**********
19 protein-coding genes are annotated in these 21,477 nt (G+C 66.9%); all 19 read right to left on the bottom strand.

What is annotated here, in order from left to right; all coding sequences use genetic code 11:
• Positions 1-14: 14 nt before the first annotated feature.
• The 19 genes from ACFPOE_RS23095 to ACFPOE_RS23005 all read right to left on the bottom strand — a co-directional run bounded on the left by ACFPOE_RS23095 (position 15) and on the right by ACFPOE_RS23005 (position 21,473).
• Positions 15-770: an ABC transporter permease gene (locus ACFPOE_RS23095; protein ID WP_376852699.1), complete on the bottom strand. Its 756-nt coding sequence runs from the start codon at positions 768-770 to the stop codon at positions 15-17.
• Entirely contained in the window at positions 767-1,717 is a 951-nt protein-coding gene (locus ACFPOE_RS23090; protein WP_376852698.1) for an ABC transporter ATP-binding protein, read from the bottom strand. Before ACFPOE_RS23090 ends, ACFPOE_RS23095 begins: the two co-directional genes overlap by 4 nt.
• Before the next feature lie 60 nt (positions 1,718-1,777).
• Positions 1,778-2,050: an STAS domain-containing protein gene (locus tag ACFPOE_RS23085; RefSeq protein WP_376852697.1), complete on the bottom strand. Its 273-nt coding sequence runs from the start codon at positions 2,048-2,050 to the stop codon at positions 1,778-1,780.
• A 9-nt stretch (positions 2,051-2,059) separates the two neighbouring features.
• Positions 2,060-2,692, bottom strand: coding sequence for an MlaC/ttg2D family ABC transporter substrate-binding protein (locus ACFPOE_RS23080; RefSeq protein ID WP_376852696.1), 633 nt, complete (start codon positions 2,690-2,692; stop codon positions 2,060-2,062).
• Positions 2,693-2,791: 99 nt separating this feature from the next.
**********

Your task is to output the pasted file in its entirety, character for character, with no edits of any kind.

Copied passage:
19 protein-coding genes are annotated in these 21,477 nt (G+C 66.9%); all 19 read right to left on the bottom strand.

What is annotated here, in order from left to right; all coding sequences use genetic code 11:
• Positions 1-14: 14 nt before the first annotated feature.
• The 19 genes from ACFPOE_RS23095 to ACFPOE_RS23005 all read right to left on the bottom strand — a co-directional run bounded on the left by ACFPOE_RS23095 (position 15) and on the right by ACFPOE_RS23005 (position 21,473).
• Positions 15-770: an ABC transporter permease gene (locus ACFPOE_RS23095; protein ID WP_376852699.1), complete on the bottom strand. Its 756-nt coding sequence runs from the start codon at positions 768-770 to the stop codon at positions 15-17.
• Entirely contained in the window at positions 767-1,717 is a 951-nt protein-coding gene (locus ACFPOE_RS23090; protein WP_376852698.1) for an ABC transporter ATP-binding protein, read from the bottom strand. Before ACFPOE_RS23090 ends, ACFPOE_RS23095 begins: the two co-directional genes overlap by 4 nt.
• Before the next feature lie 60 nt (positions 1,718-1,777).
• Positions 1,778-2,050: an STAS domain-containing protein gene (locus tag ACFPOE_RS23085; RefSeq protein WP_376852697.1), complete on the bottom strand. Its 273-nt coding sequence runs from the start codon at positions 2,048-2,050 to the stop codon at positions 1,778-1,780.
• A 9-nt stretch (positions 2,051-2,059) separates the two neighbouring features.
• Positions 2,060-2,692, bottom strand: coding sequence for an MlaC/ttg2D family ABC transporter substrate-binding protein (locus ACFPOE_RS23080; RefSeq protein ID WP_376852696.1), 633 nt, complete (start codon positions 2,690-2,692; stop codon positions 2,060-2,062).
• Positions 2,693-2,791: 99 nt separating this feature from the next.